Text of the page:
Recent editorials from Louisiana newspapers:
Recent editorials from Louisiana newspapers:
The Advocate, Baton Rouge, La., on state budget:
Past the halfway point, amid a great deal of acrimony, there is a strange feeling at the State Capitol that the legislative session hasn't really begun.
That's because the budget, the main event, is not yet moving through the legislative process. Until that happens, a sense of anticipation - if not foreboding - has set in. ...
It is not that legislators and staff haven't been busy, and the legislative leadership certainly has been. The Senate and House leaders have been in negotiations over the first order of business, a supplemental appropriations bill that will cover the shortfalls in the current budget year that ends June 30.
The legislators appear ready to tap the "rainy day" fund to fill that hole, and then talk about replenishing the fund. Keeping some money in reserve, wisely, has been a key priority for Gov. Bobby Jindal. He and lawmakers haven't demonstrated a lot of financial prudence in this term, but even they can see that the end of President Barack Obama's stimulus funds will mean yawning gaps between revenue and expenses in the next two years.
To some extent, the late "start" of the session is because the governor is distracted, appropriately enough, by the protection of the coast from the Deepwater Horizon oil leak disaster. Still, there's also a feeling that legislators want some sort of budget package that, while formally tending only to the current year shortfall and the 2011 fiscal year that begins July 1, also will anticipate the shortfalls of the 2012 fiscal year.
Without significant new revenue - and the state constitution forbids raising taxes in this year's session - it's hard to see what kind of "grand bargain" package would deal with problems so far ahead.
Nor does it seem in the public's interest that a grim budget bill be rushed through at the very last minute. That would deny lawmakers - and their constituents - a fair look at what trade-offs are necessary to deal with the state's fiscal situation.
The calendar is important: The foreboding about the 2012 fiscal year is important to lawmakers and Jindal. That year begins on July 1, 2011. That's just before legislators and the governor qualify to seek re-election. A calamitous budget in an election year is something every politician seeks to avoid.
The Courier, Houma, La., on more challenges for Louisiana's state bird:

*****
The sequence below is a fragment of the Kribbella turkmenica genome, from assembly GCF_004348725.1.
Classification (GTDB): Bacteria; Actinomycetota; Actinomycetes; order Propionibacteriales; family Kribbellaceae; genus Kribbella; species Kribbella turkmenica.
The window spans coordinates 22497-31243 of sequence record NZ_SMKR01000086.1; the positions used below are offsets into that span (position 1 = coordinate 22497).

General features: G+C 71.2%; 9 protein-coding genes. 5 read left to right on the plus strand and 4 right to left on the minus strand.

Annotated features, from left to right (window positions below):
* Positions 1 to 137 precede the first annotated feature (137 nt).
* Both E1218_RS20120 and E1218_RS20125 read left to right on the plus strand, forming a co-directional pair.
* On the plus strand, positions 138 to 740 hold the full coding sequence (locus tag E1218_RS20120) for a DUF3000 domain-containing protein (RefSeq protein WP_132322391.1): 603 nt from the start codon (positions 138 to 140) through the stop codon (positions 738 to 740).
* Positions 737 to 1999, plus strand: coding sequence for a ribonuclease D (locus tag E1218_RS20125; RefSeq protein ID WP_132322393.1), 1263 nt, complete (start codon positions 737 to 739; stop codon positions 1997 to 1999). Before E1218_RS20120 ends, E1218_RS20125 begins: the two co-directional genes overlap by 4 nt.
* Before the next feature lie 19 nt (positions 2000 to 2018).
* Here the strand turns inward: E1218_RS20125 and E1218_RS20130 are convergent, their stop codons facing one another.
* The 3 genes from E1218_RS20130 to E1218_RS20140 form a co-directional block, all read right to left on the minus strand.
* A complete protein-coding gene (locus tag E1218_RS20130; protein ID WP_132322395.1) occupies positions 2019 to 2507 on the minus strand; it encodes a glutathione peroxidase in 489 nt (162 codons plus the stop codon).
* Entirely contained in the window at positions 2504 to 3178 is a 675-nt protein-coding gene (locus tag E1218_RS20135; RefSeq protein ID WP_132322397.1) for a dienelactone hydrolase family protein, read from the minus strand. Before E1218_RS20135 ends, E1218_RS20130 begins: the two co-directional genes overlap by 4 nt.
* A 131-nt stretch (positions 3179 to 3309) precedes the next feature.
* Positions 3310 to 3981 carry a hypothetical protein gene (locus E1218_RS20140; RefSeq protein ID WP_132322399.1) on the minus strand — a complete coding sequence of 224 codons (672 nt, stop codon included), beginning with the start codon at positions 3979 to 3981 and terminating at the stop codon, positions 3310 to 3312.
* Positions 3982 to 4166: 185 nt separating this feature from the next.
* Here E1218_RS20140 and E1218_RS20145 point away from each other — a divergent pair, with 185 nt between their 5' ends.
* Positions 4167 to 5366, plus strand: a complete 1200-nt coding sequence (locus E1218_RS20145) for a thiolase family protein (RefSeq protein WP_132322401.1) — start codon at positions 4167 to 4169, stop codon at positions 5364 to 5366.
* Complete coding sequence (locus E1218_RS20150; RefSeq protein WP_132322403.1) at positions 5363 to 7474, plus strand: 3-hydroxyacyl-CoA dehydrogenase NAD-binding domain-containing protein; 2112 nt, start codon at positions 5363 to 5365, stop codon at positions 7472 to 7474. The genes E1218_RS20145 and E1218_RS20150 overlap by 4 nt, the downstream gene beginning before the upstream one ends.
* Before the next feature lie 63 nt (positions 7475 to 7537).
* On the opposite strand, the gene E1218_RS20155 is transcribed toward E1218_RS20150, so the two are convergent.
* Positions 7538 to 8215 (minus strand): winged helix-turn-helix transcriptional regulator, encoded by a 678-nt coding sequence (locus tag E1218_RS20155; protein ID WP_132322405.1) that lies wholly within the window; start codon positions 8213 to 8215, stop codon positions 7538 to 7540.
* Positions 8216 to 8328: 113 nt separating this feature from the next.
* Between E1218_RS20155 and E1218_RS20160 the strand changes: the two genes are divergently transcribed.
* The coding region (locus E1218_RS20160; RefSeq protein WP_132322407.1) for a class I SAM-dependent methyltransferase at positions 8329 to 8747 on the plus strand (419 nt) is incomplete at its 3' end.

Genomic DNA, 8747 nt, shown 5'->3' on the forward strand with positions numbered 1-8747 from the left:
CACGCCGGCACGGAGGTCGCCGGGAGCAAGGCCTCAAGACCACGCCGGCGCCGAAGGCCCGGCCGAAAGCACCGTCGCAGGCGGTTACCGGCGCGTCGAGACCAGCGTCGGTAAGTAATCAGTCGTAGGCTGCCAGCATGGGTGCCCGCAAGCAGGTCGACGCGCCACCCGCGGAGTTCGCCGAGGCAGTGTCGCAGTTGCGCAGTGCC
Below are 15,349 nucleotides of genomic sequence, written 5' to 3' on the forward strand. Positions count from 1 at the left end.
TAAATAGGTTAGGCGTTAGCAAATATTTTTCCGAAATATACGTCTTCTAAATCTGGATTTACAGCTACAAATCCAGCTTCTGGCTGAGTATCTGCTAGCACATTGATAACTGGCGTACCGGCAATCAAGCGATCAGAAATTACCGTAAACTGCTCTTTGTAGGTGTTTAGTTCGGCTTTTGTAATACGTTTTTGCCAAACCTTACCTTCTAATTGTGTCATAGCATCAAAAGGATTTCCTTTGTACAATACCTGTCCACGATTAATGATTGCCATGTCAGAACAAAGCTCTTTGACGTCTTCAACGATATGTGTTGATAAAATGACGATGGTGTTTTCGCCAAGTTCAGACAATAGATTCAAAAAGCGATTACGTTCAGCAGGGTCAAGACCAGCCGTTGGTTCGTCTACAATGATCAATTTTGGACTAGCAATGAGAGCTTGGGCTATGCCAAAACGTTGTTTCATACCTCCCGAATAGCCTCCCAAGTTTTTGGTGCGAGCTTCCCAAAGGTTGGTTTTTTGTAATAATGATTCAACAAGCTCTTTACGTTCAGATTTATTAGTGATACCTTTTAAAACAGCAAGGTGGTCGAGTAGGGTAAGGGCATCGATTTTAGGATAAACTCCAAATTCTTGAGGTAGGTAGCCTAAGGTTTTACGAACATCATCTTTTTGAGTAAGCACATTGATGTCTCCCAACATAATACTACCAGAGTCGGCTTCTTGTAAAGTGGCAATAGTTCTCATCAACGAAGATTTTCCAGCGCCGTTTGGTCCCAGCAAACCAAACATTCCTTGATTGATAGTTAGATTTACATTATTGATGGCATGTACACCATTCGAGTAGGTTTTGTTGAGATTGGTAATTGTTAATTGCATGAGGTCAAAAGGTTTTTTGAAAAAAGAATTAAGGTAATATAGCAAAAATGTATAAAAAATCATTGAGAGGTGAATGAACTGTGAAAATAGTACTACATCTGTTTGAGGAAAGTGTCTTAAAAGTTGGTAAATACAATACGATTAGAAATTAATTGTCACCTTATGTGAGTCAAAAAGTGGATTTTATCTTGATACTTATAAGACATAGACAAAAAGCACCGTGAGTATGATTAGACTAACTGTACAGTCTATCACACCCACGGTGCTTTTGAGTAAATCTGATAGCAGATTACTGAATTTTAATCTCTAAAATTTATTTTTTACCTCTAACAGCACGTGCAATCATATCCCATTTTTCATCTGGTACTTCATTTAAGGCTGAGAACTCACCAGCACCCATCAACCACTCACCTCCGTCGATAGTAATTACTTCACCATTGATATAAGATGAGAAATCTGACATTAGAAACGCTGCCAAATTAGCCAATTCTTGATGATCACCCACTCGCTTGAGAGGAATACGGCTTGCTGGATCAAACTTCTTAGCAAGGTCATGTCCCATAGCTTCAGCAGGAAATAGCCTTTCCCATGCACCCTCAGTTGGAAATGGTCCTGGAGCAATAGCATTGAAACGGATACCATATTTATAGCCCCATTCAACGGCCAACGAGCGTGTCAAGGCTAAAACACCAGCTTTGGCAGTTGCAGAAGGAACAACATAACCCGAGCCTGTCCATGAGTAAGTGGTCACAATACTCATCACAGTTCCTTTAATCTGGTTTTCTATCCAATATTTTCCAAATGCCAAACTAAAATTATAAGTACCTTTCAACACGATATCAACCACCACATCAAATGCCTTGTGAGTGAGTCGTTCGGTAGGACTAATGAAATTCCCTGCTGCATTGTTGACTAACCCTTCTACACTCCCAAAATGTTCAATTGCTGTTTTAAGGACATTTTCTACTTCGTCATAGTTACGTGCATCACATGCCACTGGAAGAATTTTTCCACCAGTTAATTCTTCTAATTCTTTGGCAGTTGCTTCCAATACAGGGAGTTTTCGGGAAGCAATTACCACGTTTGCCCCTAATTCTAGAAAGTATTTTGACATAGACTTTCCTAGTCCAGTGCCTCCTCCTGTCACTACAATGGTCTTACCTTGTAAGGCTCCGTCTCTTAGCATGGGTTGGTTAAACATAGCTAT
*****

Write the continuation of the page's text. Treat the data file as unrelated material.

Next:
The brown pelican, Louisiana's state bird, is facing a daunting future, one that is imperiled by the Gulf oil spill.
The current difficulties and uncertainty before the brown pelican are doubly frustrating to those who have watched for decades as the species struggled to survive and rebuild its numbers after nearly going extinct in the 1960s.
The pesticide DDT caused the bird's eggs to form thin shells that rarely survived the incubation process to hatch chicks. Once the chemical was banned in 1972, the bird's numbers began to rebound.
In recent years, scientists and bird-watchers have rejoiced in the fact that it has made huge strides worldwide and, thanks to some transplants of nesting birds, even returned to the Louisiana coast in large numbers.
Although they have made a miraculous and hard-fought comeback, they still have just a tenuous hold on survival - a hold that is threatened by the oil spill.
"They're still just clinging to existence," said David Ringer, a National Audubon Society spokesman. ...
Perhaps the pelican can again be a symbol of hope and accomplishment when we decide to fix something we have broken.
We will certainly have chances in the coming months and years to examine the damage done to the environment in and around the Gulf of Mexico.
Before we get that far, of course, we have to see the ongoing flow of oil shut off and the beginning of the damage assessment that will begin to tell us how much is broken and how much of it can be fixed.
The pelican is facing another tough challenge, but it has more than earned its status as state bird by showing resilience in the face of possible extinction.
Here's hoping it can again fight back from terrible circumstances.
The Daily Star, Hammond, La., on the ineffective response to the Gulf oil leak:
It's hard to sit by while our precious Gulf of Mexico is being destroyed by oil.
We want to give hair, but the latest word is hair is not feasible for soaking up the oil and we should stop collecting it. Our fishermen have helped set out boom, knowing in their hearts that it's a desperate, probably vain effort that doesn't begin to solve the crisis on the surface or below. We watch with keen interest as BP tries this and that, only to be forced to admit it's not working and they don't know how much oil is gushing out and it's far more oil than they have been willing to admit previously. Louisiana residents want to build sand berms to protect the marshlands, and the National Guard works day and night, but the Corps of Engineers seems to be dragging its feet.
We are angry and frustrated. We want something done, and if necessary we are willing and ready to do it ourselves.
But the bitter reality is, in our nation today, Big Business enjoys a cozy relationship with Big Government that acts against the best interests of ordinary citizens, who are, of course, most of us. Not only are they acting against us, but they are not even listening to us.
Just like the 11 oil rig workers who died and the vast wildlife and fish that are bathing in oil and dying, we don't count anymore.
It's time for our government and Big Business to start thinking about ordinary American citizens and our greatest treasure, the environment.